25 "I have heard what the prophets say who prophesy lies in my name. They say, 'I had a dream! I had a dream!'

Matthew Henry's Commentary on Jeremiah 23:25

Commentary on Jeremiah 23:23-32

(Read Jeremiah 23:23-32)

Men cannot be hidden from God's all-seeing eye. Will they never see what judgments they prepare for themselves? Let them consider what a vast difference there is between these prophecies and those delivered by the true prophets of the Lord. Let them not call their foolish dreams Divine oracles. The promises of peace these prophets make are no more to be compared to God's promises than chaff to wheat. The unhumbled heart of man is like a rock; if not melted by the word of God as a fire, it will be broken to pieces by it as a hammer. How can they be long safe, or at all easy, who have a God of almighty power against them? The word of God is no smooth, lulling, deceitful message. And by its faithfulness it may certainly be distinguished from false doctrines.

7 Much dreaming and many words are meaningless. Therefore fear God.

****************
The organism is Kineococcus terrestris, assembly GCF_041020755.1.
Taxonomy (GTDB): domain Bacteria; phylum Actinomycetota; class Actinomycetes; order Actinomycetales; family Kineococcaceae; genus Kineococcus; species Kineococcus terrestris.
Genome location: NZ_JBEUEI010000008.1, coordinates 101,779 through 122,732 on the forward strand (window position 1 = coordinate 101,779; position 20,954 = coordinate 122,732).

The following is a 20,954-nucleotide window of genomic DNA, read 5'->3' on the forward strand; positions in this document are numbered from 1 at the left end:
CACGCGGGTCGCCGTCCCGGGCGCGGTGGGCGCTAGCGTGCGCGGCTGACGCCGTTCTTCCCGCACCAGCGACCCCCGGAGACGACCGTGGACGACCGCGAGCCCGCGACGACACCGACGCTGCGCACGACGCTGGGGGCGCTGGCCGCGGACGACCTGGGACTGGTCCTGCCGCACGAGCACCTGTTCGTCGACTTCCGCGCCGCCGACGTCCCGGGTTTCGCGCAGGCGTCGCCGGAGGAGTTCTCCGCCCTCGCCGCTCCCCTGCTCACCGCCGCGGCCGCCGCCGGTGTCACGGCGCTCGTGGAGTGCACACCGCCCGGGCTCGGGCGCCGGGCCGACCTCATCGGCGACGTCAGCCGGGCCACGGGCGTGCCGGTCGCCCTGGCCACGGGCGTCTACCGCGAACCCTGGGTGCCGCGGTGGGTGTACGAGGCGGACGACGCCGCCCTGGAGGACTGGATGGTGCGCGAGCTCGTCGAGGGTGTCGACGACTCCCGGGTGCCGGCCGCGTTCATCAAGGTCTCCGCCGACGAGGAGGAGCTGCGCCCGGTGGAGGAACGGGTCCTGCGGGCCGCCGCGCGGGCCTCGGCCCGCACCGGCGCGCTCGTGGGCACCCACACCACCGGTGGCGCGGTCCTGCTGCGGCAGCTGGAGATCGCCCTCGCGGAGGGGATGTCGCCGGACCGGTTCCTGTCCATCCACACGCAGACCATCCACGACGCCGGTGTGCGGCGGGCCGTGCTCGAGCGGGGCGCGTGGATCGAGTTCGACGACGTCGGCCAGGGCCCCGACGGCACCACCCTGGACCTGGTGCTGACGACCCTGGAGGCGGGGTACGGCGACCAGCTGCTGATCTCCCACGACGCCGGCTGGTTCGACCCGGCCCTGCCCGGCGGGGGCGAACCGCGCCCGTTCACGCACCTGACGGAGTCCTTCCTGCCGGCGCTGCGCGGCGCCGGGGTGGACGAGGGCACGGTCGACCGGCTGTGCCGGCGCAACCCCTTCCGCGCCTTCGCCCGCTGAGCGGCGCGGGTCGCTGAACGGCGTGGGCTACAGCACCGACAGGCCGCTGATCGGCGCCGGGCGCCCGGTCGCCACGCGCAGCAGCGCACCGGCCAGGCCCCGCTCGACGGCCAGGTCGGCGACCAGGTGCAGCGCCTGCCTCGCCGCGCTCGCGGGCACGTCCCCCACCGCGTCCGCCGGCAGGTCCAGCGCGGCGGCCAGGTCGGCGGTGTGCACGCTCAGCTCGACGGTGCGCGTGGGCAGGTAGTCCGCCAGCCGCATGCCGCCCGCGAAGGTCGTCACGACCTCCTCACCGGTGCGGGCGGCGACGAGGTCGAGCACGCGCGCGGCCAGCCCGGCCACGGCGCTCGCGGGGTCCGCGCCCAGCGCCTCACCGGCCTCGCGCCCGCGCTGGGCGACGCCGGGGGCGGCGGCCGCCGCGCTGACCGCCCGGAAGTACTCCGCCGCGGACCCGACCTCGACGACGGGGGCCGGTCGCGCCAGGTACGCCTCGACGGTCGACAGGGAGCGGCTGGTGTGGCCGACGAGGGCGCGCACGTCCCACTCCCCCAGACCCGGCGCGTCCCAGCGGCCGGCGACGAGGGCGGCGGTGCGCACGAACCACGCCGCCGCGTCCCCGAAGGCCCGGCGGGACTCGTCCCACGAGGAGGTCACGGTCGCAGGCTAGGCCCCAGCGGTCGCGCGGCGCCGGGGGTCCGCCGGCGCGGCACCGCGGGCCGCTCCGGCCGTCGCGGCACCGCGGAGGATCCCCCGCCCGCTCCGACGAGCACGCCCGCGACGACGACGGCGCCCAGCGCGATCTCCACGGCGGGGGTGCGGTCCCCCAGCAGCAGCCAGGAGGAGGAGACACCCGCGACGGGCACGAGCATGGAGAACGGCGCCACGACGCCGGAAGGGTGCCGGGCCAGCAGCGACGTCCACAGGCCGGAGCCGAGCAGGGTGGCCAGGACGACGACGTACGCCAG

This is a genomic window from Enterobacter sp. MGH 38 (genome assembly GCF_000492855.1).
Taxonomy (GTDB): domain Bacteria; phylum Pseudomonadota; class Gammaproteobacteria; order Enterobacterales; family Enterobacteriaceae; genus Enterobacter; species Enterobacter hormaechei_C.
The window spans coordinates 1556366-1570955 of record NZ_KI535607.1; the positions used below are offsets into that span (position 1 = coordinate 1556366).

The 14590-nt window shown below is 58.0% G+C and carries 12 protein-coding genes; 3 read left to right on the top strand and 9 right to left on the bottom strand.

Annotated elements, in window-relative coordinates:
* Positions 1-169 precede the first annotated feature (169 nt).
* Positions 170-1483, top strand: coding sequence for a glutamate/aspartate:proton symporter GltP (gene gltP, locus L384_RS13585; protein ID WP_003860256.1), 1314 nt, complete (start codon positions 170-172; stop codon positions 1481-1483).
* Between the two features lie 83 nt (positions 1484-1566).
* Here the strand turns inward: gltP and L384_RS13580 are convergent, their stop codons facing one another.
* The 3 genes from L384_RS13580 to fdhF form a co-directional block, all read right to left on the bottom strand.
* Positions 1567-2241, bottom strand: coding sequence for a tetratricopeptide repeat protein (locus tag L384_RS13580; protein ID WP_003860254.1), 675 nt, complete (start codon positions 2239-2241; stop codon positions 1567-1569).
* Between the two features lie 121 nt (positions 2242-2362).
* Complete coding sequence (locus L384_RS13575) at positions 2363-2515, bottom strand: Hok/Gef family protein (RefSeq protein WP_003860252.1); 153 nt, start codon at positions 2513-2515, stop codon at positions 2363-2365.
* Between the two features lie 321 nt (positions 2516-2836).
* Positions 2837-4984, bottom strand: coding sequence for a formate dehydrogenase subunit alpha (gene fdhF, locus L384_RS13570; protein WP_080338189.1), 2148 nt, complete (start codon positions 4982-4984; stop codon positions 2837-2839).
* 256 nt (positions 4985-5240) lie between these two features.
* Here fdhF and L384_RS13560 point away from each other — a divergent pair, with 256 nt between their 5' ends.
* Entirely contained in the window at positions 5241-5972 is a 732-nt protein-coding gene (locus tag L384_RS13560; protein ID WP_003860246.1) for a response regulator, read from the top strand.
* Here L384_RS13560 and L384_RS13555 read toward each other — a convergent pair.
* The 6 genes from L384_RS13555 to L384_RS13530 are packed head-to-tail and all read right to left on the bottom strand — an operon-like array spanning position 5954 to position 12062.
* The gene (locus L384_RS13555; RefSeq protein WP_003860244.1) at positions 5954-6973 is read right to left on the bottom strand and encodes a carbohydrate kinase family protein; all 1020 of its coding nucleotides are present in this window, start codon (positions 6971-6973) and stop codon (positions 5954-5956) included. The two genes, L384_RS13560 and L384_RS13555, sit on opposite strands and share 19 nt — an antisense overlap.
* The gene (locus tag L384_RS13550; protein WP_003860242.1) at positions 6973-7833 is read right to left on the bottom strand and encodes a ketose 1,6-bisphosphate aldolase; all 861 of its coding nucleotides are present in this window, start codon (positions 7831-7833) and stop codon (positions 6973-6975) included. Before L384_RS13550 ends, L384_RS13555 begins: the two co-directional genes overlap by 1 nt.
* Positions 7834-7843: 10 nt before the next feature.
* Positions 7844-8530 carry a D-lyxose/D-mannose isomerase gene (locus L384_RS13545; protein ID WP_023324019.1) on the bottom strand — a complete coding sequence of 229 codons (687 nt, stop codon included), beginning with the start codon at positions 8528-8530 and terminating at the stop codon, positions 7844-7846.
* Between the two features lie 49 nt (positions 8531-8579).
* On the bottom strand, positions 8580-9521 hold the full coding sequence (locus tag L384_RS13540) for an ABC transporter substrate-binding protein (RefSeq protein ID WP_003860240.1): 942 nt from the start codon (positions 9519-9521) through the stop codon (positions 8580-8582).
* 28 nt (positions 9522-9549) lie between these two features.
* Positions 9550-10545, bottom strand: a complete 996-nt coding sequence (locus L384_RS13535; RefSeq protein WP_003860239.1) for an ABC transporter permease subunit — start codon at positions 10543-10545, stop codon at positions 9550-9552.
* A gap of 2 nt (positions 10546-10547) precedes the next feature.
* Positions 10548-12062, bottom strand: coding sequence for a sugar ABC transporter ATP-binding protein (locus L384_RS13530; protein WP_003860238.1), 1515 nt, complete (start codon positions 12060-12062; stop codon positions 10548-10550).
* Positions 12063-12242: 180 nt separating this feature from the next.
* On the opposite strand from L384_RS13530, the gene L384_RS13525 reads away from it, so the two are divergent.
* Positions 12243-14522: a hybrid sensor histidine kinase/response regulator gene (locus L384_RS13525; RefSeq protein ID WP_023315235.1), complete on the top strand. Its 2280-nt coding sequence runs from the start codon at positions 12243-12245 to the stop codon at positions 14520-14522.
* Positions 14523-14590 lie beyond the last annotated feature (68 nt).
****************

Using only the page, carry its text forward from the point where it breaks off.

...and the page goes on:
Matthew Henry's Commentary on Ecclesiastes 5:7

Commentary on Ecclesiastes 5:4-8

(Read Ecclesiastes 5:4-8)

When a person made engagements rashly, he suffered his mouth to cause his flesh to sin. The case supposes a man coming to the priest, and pretending that his vow was made rashly, and that it would be wrong to fulfil it. Such mockery of God would bring the Divine displeasure, which might blast what was thus unduly kept. We are to keep down the fear of man. Set God before thee; then, if thou seest the oppression of the poor, thou wilt not find fault with Divine Providence; nor think the worse of the institution of magistracy, when thou seest the ends of it thus perverted; nor of religion, when thou seest it will not secure men from suffering wrong. But though oppressors may be secure, God will reckon for all.

2 The idols speak deceitfully, diviners see visions that lie; they tell dreams that are false, they give comfort in vain. Therefore the people wander like sheep oppressed for lack of a shepherd.

Matthew Henry's Commentary on Zechariah 10:2

Commentary on Zechariah 10:1-5

(Read Zechariah 10:1-5)